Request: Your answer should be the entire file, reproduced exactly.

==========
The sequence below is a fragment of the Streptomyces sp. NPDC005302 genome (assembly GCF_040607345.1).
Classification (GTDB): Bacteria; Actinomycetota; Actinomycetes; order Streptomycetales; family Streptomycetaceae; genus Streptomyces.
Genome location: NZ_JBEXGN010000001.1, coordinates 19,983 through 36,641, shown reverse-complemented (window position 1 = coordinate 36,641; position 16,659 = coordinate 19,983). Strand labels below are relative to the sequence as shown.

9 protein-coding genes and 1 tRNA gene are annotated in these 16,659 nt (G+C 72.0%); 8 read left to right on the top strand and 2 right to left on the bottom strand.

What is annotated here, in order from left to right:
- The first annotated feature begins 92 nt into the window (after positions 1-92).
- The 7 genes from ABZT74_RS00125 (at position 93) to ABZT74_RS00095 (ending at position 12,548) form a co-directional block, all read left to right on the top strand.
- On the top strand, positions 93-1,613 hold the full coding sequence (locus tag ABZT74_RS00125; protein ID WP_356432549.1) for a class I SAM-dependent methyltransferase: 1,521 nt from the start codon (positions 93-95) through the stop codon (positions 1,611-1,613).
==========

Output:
The sequence below is a fragment of the Streptomyces sp. NPDC005302 genome (assembly GCF_040607345.1).
Classification (GTDB): Bacteria; Actinomycetota; Actinomycetes; order Streptomycetales; family Streptomycetaceae; genus Streptomyces.
Genome location: NZ_JBEXGN010000001.1, coordinates 19,983 through 36,641, shown reverse-complemented (window position 1 = coordinate 36,641; position 16,659 = coordinate 19,983). Strand labels below are relative to the sequence as shown.

9 protein-coding genes and 1 tRNA gene are annotated in these 16,659 nt (G+C 72.0%); 8 read left to right on the top strand and 2 right to left on the bottom strand.

What is annotated here, in order from left to right:
- The first annotated feature begins 92 nt into the window (after positions 1-92).
- The 7 genes from ABZT74_RS00125 (at position 93) to ABZT74_RS00095 (ending at position 12,548) form a co-directional block, all read left to right on the top strand.
- On the top strand, positions 93-1,613 hold the full coding sequence (locus tag ABZT74_RS00125; protein ID WP_356432549.1) for a class I SAM-dependent methyltransferase: 1,521 nt from the start codon (positions 93-95) through the stop codon (positions 1,611-1,613).